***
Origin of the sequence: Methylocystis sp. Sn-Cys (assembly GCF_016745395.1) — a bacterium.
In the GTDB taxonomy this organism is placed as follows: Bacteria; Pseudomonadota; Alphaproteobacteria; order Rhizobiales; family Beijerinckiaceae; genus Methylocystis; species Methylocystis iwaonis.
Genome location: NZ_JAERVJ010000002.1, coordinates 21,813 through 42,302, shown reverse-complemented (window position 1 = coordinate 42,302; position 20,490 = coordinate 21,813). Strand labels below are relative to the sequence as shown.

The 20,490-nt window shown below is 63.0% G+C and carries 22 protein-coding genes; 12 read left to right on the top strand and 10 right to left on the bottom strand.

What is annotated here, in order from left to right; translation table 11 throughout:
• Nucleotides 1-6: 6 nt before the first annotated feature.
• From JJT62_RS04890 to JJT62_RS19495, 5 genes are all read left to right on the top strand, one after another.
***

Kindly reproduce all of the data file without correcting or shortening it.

Origin of the sequence: Methylocystis sp. Sn-Cys (assembly GCF_016745395.1) — a bacterium.
In the GTDB taxonomy this organism is placed as follows: Bacteria; Pseudomonadota; Alphaproteobacteria; order Rhizobiales; family Beijerinckiaceae; genus Methylocystis; species Methylocystis iwaonis.
Genome location: NZ_JAERVJ010000002.1, coordinates 21,813 through 42,302, shown reverse-complemented (window position 1 = coordinate 42,302; position 20,490 = coordinate 21,813). Strand labels below are relative to the sequence as shown.

The 20,490-nt window shown below is 63.0% G+C and carries 22 protein-coding genes; 12 read left to right on the top strand and 10 right to left on the bottom strand.

What is annotated here, in order from left to right; translation table 11 throughout:
• Nucleotides 1-6: 6 nt before the first annotated feature.
• From JJT62_RS04890 to JJT62_RS19495, 5 genes are all read left to right on the top strand, one after another.